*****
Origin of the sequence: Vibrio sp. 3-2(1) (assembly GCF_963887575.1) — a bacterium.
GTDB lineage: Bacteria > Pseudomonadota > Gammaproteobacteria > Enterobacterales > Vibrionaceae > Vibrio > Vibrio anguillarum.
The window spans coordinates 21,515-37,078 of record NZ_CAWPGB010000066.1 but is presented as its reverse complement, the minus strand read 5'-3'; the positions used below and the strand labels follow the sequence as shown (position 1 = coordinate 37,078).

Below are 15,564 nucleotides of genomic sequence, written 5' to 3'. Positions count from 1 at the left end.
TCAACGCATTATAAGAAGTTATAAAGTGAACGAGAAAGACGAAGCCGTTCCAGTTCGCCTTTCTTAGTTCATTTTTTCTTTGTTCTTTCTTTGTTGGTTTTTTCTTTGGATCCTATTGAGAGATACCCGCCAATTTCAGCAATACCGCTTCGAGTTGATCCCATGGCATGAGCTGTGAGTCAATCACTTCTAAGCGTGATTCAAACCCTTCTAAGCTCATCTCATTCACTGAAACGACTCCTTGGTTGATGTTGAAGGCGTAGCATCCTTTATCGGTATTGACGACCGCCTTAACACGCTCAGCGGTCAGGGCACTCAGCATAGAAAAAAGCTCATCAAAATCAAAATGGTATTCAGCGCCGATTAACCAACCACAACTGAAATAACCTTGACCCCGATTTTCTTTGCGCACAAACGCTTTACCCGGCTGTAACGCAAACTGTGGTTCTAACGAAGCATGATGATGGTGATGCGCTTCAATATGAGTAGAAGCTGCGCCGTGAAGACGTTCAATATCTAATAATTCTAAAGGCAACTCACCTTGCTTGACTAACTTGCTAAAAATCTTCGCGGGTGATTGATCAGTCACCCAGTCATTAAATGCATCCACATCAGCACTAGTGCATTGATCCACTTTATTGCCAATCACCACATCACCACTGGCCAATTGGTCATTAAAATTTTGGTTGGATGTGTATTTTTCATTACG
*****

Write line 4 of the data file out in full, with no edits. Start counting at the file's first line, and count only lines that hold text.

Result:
Below are 15,564 nucleotides of genomic sequence, written 5' to 3'. Positions count from 1 at the left end.